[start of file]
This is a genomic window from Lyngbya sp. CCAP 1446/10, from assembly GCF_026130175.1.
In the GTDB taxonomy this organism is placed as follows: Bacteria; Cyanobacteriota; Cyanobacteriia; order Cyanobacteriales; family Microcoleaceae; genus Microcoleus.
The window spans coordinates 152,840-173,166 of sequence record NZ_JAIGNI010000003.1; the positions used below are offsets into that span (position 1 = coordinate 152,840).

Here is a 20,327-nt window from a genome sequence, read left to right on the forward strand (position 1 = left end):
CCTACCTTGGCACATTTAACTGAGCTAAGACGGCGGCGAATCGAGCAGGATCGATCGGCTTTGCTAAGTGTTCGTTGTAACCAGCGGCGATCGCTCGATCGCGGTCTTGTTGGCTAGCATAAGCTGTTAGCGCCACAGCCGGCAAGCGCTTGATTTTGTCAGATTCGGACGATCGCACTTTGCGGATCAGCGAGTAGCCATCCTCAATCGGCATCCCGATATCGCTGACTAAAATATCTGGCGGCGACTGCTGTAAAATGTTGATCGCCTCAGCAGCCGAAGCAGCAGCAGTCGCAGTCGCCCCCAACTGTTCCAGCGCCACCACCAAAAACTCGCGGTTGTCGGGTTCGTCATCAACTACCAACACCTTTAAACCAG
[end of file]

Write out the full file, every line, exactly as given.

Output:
This is a genomic window from Lyngbya sp. CCAP 1446/10, from assembly GCF_026130175.1.
In the GTDB taxonomy this organism is placed as follows: Bacteria; Cyanobacteriota; Cyanobacteriia; order Cyanobacteriales; family Microcoleaceae; genus Microcoleus.
The window spans coordinates 152,840-173,166 of sequence record NZ_JAIGNI010000003.1; the positions used below are offsets into that span (position 1 = coordinate 152,840).

Here is a 20,327-nt window from a genome sequence, read left to right on the forward strand (position 1 = left end):
CCTACCTTGGCACATTTAACTGAGCTAAGACGGCGGCGAATCGAGCAGGATCGATCGGCTTTGCTAAGTGTTCGTTGTAACCAGCGGCGATCGCTCGATCGCGGTCTTGTTGGCTAGCATAAGCTGTTAGCGCCACAGCCGGCAAGCGCTTGATTTTGTCAGATTCGGACGATCGCACTTTGCGGATCAGCGAGTAGCCATCCTCAATCGGCATCCCGATATCGCTGACTAAAATATCTGGCGGCGACTGCTGTAAAATGTTGATCGCCTCAGCAGCCGAAGCAGCAGCAGTCGCAGTCGCCCCCAACTGTTCCAGCGCCACCACCAAAAACTCGCGGTTGTCGGGTTCGTCATCAACTACCAACACCTTTAAACCAG